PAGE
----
BackgroundIt is a remote volcanic complex in the Guanacaste Range, consisting of an elongated, arcuate NW-SE-trending ridge that was constructed within the 15-km-wide, about 9,000 years-old Guachipelín caldera, whose rim is exposed on the south side.
Rincón de la Vieja, sometimes known as the "Colossus of Guanacaste," has an estimated volume of 130 cu km and contains at least 9 major eruptive centers.
Activity has migrated to the SE, where the youngest-looking craters are located. The twin cone of 1916-m-high Santa María volcano, the highest peak of the Rincón complex, is located at the eastern end of a smaller, 5-km-wide caldera and has a 500-m-wide crater.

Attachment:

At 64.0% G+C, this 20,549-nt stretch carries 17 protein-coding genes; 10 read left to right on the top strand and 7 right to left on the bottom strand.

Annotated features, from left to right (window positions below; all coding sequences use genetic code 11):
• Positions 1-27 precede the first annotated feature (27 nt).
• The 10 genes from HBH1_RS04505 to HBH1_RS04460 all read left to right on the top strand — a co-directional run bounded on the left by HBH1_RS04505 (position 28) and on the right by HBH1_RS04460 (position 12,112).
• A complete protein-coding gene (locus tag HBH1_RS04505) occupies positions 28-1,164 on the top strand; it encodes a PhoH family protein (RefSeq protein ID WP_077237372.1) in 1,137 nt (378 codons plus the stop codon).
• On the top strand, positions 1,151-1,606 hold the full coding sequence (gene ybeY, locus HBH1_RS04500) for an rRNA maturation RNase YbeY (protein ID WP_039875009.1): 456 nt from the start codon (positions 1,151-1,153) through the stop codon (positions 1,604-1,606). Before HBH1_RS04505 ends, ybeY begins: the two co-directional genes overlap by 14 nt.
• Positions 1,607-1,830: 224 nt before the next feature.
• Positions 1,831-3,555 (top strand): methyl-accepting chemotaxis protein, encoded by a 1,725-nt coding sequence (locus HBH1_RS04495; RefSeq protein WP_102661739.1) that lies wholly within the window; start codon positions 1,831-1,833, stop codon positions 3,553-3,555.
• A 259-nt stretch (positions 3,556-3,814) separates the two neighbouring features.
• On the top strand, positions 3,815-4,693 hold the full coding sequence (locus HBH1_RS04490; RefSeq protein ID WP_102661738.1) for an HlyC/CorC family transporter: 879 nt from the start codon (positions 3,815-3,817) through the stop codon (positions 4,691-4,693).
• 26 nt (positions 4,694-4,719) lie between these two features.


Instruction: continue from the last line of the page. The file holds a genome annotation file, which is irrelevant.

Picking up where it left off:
A plinian eruption producing the 0.25 cu km Río Blanca tephra about 3500 years ago was the last major magmatic eruption from the volcano. All subsequent eruptions, including numerous historical eruptions possibly dating back to the 16th century, have been from the prominent crater containing a 500-m-wide acid lake (known as the Active Crater) located ENE of Von Seebach crater.
Source: GVP, Smithsonian Institution
See also: Sentinel hub | Landsat 8 | NASA FIRMS